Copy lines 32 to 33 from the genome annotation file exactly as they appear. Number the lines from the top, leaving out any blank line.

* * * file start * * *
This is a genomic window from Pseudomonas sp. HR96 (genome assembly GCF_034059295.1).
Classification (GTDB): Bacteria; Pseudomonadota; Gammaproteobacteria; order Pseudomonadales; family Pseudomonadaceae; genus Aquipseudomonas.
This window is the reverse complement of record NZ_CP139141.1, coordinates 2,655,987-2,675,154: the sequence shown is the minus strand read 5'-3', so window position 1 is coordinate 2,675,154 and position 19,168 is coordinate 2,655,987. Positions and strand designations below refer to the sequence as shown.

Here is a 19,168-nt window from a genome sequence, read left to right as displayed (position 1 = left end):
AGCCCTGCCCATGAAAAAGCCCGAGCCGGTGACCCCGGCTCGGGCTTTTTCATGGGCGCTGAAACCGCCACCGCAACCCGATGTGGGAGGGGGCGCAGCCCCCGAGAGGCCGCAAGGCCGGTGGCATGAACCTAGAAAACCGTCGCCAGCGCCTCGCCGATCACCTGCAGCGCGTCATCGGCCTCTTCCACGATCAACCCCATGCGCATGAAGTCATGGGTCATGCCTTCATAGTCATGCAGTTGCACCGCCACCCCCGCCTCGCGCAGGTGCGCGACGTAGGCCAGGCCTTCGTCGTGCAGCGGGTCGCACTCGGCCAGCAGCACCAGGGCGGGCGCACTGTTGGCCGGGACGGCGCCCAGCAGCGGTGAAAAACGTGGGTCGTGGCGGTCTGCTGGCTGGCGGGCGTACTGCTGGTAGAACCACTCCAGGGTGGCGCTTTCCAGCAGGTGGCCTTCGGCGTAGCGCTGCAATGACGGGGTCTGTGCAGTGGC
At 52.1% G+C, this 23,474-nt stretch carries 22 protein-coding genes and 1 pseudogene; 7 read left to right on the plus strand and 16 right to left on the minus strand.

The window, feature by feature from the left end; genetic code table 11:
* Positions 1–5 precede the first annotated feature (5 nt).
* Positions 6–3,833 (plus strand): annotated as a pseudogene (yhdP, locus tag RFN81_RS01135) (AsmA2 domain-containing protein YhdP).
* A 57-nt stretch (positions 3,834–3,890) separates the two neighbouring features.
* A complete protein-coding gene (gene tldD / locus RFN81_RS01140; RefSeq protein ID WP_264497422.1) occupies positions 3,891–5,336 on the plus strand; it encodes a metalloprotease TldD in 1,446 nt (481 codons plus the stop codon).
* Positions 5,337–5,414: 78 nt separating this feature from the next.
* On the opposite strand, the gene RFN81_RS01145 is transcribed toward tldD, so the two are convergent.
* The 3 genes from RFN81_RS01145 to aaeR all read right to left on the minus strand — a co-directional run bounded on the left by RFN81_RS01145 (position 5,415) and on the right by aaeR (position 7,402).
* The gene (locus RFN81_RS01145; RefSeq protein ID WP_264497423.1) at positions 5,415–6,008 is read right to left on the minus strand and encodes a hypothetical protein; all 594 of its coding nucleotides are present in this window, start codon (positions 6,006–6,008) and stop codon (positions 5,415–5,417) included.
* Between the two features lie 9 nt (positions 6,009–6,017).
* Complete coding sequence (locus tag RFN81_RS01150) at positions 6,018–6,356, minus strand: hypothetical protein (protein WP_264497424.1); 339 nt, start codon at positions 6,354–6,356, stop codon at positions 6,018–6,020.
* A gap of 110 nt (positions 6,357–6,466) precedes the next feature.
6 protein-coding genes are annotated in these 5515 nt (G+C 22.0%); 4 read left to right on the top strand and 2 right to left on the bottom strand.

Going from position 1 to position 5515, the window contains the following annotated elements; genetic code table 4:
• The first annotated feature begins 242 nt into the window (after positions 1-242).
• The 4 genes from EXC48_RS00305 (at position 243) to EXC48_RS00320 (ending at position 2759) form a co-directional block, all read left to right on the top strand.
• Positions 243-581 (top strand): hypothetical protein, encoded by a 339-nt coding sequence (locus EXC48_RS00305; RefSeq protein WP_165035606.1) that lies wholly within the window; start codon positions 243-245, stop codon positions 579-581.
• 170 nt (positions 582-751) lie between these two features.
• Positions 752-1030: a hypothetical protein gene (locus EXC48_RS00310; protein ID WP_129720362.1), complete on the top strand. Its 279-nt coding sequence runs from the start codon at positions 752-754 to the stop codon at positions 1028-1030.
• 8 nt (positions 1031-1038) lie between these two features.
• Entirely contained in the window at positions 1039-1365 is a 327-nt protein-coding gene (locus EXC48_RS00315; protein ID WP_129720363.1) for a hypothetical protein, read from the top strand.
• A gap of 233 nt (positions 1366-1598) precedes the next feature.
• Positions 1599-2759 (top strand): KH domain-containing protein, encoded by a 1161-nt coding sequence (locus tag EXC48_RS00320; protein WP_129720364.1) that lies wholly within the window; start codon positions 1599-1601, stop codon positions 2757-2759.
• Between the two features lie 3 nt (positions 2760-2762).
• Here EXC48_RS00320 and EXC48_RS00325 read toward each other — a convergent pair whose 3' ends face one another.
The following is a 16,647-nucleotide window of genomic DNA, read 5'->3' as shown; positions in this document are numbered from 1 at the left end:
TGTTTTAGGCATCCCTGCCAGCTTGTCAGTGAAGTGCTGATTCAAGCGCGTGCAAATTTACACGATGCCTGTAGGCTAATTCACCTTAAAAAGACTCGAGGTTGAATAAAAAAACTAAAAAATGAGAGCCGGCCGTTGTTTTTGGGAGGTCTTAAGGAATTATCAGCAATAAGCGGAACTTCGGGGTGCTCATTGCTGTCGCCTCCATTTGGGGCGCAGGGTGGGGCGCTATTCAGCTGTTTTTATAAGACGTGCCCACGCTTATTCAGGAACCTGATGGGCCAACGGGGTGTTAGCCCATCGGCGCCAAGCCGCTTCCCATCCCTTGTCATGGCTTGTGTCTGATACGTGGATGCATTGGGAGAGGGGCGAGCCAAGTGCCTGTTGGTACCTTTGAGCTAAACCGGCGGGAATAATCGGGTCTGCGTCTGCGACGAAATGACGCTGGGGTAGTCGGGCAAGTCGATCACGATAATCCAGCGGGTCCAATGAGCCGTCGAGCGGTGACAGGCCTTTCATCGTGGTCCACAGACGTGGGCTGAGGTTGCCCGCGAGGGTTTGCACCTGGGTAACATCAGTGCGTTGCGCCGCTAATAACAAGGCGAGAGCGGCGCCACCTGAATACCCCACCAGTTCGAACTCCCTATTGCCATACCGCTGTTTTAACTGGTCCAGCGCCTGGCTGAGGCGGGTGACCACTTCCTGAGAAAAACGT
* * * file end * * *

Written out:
The following is a 16,647-nucleotide window of genomic DNA, read 5'->3' as shown; positions in this document are numbered from 1 at the left end:
TGTTTTAGGCATCCCTGCCAGCTTGTCAGTGAAGTGCTGATTCAAGCGCGTGCAAATTTACACGATGCCTGTAGGCTAATTCACCTTAAAAAGACTCGAGGTTGAATAAAAAAACTAAAAAATGAGAGCCGGCCGTTGTTTTTGGGAGGTCTTAAGGAATTATCAGCAATAAGCGGAACTTCGGGGTGCTCATTGCTGTCGCCTCCATTTGGGGCGCAGGGTGGGGCGCTATTCAGCTGTTTTTATAAGACGTGCCCACGCTTATTCAGGAACCTGATGGGCCAACGGGGTGTTAGCCCATCGGCGCCAAGCCGCTTCCCATCCCTTGTCATGGCTTGTGTCTGATACGTGGATGCATTGGGAGAGGGGCGAGCCAAGTGCCTGTTGGTACCTTTGAGCTAAACCGGCGGGAATAATCGGGTCTGCGTCTGCGACGAAATGACGCTGGGGTAGTCGGGCAAGTCGATCACGATAATCCAGCGGGTCCAATGAGCCGTCGAGCGGTGACAGGCCTTTCATCGTGGTCCACAGACGTGGGCTGAGGTTGCCCGCGAGGGTTTGCACCTGGGTAACATCAGTGCGTTGCGCCGCTAATAACAAGGCGAGAGCGGCGCCACCTGAATACCCCACCAGTTCGAACTCCCTATTGCCATACCGCTGTTTTAACTGGTCCAGCGCCTGGCTGAGGCGGGTGACCACTTCCTGAGAAAAACGT